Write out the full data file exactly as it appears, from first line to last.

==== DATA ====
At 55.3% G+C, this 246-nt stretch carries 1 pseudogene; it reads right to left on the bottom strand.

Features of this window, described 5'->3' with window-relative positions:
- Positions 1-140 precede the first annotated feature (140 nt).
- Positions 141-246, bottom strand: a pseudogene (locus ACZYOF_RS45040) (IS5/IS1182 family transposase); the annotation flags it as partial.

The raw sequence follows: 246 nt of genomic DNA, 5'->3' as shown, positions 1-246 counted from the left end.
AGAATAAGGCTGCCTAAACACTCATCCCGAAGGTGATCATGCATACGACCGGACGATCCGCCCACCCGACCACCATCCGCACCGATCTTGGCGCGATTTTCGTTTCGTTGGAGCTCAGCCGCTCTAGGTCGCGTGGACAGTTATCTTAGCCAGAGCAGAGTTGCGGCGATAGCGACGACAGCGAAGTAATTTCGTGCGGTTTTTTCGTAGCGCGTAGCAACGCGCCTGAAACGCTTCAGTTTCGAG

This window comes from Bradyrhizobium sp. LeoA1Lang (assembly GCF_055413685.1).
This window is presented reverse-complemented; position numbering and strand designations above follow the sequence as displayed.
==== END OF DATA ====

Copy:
At 55.3% G+C, this 246-nt stretch carries 1 pseudogene; it reads right to left on the bottom strand.

Features of this window, described 5'->3' with window-relative positions:
- Positions 1-140 precede the first annotated feature (140 nt).
- Positions 141-246, bottom strand: a pseudogene (locus ACZYOF_RS45040) (IS5/IS1182 family transposase); the annotation flags it as partial.

The raw sequence follows: 246 nt of genomic DNA, 5'->3' as shown, positions 1-246 counted from the left end.
AGAATAAGGCTGCCTAAACACTCATCCCGAAGGTGATCATGCATACGACCGGACGATCCGCCCACCCGACCACCATCCGCACCGATCTTGGCGCGATTTTCGTTTCGTTGGAGCTCAGCCGCTCTAGGTCGCGTGGACAGTTATCTTAGCCAGAGCAGAGTTGCGGCGATAGCGACGACAGCGAAGTAATTTCGTGCGGTTTTTTCGTAGCGCGTAGCAACGCGCCTGAAACGCTTCAGTTTCGAG

This window comes from Bradyrhizobium sp. LeoA1Lang (assembly GCF_055413685.1).
This window is presented reverse-complemented; position numbering and strand designations above follow the sequence as displayed.